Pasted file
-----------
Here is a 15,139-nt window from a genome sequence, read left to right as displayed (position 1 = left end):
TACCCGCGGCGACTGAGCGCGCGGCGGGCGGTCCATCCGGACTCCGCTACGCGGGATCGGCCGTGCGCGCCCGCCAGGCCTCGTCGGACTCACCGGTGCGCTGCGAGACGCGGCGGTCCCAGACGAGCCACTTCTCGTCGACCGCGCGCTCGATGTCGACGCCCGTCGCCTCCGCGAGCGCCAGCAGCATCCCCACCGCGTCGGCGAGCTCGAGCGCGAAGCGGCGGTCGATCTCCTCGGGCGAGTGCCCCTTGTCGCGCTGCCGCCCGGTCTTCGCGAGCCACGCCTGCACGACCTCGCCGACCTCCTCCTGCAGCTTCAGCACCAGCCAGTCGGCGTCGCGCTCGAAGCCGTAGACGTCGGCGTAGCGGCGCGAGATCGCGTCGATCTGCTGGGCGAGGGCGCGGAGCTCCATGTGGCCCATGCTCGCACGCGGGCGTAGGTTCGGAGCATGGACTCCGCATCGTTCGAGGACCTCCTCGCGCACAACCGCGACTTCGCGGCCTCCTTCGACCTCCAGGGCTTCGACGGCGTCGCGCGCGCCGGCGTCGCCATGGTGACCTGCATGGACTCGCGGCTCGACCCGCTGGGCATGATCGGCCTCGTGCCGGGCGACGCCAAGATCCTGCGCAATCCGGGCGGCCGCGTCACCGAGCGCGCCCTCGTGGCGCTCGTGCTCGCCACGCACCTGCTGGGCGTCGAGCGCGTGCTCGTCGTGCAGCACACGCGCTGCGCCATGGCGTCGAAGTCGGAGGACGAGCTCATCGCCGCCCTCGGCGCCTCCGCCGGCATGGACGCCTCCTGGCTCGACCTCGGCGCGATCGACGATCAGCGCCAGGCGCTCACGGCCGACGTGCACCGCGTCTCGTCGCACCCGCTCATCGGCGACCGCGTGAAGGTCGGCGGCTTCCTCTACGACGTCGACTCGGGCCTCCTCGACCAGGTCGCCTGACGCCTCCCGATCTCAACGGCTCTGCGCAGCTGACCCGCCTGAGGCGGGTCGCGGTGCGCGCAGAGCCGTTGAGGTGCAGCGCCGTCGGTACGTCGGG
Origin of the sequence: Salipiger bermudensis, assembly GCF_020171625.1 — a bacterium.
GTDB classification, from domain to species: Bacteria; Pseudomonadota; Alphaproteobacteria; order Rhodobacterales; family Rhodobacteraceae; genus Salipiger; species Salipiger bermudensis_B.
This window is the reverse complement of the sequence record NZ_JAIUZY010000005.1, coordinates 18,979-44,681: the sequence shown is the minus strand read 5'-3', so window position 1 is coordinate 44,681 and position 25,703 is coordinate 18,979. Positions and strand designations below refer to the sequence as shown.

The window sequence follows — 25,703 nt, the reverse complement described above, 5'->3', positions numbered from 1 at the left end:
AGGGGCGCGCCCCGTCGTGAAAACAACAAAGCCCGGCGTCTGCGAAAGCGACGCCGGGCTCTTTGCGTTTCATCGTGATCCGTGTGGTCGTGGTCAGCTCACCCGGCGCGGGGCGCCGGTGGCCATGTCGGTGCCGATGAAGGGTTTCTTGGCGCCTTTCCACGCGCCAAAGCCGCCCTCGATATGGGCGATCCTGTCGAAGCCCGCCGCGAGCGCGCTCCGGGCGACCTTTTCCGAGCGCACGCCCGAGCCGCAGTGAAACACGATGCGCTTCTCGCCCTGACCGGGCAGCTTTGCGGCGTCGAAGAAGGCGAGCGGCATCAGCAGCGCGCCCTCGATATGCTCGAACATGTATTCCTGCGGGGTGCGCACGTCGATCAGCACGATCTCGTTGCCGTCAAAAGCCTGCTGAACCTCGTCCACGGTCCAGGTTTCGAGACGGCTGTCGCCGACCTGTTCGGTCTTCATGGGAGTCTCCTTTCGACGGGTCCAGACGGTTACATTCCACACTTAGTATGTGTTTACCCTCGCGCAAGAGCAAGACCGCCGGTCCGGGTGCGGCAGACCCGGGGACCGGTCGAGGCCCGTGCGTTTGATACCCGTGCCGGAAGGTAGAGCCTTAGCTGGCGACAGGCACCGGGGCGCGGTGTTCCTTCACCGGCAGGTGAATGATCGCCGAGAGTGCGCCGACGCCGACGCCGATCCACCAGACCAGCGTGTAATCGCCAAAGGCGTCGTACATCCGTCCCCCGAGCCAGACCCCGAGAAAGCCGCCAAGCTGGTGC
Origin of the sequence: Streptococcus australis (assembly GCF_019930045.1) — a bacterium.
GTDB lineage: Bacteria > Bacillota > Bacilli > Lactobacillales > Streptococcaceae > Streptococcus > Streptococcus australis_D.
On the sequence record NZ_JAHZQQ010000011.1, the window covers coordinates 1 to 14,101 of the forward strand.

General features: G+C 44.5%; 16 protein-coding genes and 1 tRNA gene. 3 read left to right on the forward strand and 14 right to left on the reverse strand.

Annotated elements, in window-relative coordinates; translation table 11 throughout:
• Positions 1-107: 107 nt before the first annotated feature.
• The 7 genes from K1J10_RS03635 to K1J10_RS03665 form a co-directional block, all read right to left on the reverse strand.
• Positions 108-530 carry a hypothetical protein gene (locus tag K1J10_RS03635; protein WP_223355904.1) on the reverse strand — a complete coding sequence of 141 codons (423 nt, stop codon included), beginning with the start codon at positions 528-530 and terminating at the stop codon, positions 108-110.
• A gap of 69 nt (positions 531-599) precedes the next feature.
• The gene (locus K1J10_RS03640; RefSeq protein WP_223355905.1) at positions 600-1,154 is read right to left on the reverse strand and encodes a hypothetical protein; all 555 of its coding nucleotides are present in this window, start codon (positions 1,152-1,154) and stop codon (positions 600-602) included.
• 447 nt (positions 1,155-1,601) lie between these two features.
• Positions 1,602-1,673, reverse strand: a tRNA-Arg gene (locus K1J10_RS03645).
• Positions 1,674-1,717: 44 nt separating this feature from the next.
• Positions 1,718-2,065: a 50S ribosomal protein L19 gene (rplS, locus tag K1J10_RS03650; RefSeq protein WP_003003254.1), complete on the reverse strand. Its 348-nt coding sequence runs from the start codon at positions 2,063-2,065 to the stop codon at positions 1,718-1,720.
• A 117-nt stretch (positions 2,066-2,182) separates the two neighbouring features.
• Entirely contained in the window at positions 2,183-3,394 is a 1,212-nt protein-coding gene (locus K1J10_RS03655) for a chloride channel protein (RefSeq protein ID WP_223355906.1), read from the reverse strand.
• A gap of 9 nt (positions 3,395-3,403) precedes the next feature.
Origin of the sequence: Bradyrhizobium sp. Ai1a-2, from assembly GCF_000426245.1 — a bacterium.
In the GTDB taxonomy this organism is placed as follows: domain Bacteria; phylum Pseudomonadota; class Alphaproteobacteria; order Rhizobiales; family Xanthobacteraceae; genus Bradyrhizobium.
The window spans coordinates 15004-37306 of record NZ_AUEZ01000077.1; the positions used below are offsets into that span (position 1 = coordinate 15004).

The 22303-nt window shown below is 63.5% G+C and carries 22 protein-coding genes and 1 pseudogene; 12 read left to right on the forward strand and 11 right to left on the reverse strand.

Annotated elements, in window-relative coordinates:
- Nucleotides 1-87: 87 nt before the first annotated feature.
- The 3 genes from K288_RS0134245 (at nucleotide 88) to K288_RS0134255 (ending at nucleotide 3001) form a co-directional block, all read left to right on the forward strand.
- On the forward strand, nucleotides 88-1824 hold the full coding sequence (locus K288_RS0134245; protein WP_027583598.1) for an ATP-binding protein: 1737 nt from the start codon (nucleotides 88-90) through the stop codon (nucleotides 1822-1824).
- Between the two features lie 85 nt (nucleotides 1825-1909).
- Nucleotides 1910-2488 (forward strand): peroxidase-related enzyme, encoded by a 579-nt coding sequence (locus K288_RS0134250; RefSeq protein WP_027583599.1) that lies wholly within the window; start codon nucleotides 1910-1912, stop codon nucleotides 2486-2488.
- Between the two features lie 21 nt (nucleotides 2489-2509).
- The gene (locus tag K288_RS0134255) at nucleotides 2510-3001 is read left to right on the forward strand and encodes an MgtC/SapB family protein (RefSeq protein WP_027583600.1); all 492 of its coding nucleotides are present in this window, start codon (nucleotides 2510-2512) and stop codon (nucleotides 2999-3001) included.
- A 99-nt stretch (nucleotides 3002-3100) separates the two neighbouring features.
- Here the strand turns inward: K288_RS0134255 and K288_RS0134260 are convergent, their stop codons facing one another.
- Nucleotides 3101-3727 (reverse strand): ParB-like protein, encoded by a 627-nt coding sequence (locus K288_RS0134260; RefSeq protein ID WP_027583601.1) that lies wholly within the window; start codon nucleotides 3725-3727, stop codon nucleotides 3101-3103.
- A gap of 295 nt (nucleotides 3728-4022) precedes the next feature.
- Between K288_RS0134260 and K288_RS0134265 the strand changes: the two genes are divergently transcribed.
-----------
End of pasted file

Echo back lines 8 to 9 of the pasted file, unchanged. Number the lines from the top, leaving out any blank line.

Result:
Origin of the sequence: Streptococcus australis (assembly GCF_019930045.1) — a bacterium.
GTDB lineage: Bacteria > Bacillota > Bacilli > Lactobacillales > Streptococcaceae > Streptococcus > Streptococcus australis_D.